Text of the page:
Yes; massively so if one is looking at a warmer liquid flowing through the pipe at a finite speed.

Let's say the ambient is a -30C still air, and the fuel enters at -10C (more or less the fuel tank contents temperature, since the pre-fuel-injection pipework is all protected from the airflow).

After a few seconds the whole pipe will warm up to -10C, minus a tiny bit for the heat loss across the 20K gradient due to conduction, convection and radiation. The pipe will reach -10C pretty well I think because the specific heat capacity of avgas is far greater than the aforementioned losses.

But if the -30C airflow is at 150kt then the fuel has a lot more work to do to keep the pipe warm.

I am sure there are ways to calculate all this, for plausible values of pipe ID, fuel flow velocity, fuel specific heat, thermal conductivity of the stainless steel, etc, etc. Maybe somebody here knows how to work it out? There will be a lot of missing data though e.g. the drop along the pipe from the tank to the fuel distributor might not be insignificant.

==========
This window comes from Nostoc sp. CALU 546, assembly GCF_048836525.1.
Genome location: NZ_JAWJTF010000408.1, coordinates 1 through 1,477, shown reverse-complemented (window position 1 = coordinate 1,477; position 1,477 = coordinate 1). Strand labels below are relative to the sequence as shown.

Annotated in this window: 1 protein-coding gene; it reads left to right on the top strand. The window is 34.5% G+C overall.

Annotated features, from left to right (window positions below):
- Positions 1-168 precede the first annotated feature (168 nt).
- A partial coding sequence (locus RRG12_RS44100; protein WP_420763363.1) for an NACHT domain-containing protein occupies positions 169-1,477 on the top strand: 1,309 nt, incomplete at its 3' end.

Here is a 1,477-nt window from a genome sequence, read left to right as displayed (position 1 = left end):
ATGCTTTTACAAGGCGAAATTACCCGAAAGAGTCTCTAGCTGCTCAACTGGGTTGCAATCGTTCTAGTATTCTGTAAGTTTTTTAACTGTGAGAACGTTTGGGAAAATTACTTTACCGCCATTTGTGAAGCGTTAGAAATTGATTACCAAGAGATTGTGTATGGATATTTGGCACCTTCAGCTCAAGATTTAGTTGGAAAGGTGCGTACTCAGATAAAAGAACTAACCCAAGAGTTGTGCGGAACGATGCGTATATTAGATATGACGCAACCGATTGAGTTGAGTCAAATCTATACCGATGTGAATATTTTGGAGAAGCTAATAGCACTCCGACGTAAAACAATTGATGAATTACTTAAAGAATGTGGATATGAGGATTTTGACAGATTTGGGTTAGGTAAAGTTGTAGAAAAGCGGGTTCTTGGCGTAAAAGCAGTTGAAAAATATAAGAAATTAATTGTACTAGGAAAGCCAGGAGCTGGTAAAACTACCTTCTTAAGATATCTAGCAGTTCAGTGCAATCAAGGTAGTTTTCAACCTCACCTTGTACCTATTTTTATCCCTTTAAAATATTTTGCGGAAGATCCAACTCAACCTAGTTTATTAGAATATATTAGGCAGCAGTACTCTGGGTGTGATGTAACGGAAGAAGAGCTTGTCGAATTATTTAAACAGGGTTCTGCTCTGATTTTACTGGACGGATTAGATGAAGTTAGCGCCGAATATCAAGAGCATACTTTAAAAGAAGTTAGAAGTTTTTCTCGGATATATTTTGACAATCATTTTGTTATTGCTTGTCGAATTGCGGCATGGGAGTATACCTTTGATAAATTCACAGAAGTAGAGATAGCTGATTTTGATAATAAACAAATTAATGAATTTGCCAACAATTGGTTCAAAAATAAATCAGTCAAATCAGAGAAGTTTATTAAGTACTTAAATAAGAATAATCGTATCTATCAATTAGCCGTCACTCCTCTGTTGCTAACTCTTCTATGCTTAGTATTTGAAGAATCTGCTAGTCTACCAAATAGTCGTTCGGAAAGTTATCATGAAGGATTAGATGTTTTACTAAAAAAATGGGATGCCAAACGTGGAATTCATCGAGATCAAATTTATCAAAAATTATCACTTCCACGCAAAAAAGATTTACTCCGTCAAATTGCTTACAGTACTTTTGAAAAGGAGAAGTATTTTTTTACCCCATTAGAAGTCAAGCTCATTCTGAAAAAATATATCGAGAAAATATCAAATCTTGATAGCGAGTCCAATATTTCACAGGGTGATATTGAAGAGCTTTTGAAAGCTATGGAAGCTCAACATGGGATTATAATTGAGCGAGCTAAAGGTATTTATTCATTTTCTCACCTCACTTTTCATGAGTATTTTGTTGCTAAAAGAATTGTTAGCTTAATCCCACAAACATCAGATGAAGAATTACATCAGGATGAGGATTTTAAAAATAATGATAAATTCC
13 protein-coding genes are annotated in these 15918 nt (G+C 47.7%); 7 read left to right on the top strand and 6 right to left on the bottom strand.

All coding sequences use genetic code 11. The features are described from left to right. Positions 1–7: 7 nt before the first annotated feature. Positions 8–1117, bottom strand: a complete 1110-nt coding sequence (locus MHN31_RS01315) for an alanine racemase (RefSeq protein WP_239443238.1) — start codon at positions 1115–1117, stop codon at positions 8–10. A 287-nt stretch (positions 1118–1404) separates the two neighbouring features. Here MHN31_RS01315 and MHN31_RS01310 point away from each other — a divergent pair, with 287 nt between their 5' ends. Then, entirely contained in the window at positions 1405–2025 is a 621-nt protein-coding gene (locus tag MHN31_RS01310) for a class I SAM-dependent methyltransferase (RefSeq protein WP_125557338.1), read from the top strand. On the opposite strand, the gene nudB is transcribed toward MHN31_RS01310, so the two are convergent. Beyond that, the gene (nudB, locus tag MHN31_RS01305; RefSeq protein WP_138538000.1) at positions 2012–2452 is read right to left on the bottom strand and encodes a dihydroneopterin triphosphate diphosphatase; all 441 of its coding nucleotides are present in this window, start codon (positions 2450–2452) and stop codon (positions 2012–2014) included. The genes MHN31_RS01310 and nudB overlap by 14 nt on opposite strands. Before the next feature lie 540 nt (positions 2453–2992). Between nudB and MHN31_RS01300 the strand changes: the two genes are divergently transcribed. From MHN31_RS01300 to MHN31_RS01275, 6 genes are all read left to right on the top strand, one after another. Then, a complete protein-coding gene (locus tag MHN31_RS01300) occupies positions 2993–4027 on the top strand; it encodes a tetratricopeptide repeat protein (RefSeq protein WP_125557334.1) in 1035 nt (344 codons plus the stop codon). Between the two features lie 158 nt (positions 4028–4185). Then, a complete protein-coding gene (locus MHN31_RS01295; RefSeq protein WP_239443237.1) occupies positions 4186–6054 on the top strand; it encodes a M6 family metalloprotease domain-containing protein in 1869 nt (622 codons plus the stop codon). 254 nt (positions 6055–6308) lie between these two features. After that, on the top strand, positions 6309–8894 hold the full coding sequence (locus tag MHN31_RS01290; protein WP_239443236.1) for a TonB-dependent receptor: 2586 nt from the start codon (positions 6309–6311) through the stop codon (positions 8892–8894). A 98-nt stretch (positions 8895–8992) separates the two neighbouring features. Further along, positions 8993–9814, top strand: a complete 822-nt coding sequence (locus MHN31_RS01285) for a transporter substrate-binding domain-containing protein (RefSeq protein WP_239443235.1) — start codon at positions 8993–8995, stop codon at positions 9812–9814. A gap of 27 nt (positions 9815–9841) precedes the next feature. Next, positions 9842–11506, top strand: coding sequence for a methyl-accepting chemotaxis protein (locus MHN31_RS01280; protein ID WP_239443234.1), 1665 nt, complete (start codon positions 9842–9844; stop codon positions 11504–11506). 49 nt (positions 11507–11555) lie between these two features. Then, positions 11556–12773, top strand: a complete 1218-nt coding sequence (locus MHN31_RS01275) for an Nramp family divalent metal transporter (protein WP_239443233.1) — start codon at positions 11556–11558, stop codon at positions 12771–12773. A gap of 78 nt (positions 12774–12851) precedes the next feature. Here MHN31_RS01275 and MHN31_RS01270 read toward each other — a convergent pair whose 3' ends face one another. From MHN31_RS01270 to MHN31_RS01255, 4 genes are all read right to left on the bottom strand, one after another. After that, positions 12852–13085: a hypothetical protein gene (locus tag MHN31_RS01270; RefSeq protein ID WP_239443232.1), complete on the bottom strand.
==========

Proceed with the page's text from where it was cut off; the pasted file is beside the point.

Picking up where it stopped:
One slightly worrying aspect is that you may be OK at cruise power but if you reduce power a lot for a descent, the fuel flow will reduce and the stuff is then more likely to freeze.

A while ago I met a pilot who used to fly a piston twin, frequently on business, between the UK and Ireland. Can't remember the type - a Baron perhaps? It was prob99 pressurised since he got a double failure at FL250, with both engines restarting at 2000ft above the water, in the middle of the Irish sea. He never flew it again. He sold it immediately and bought a King Air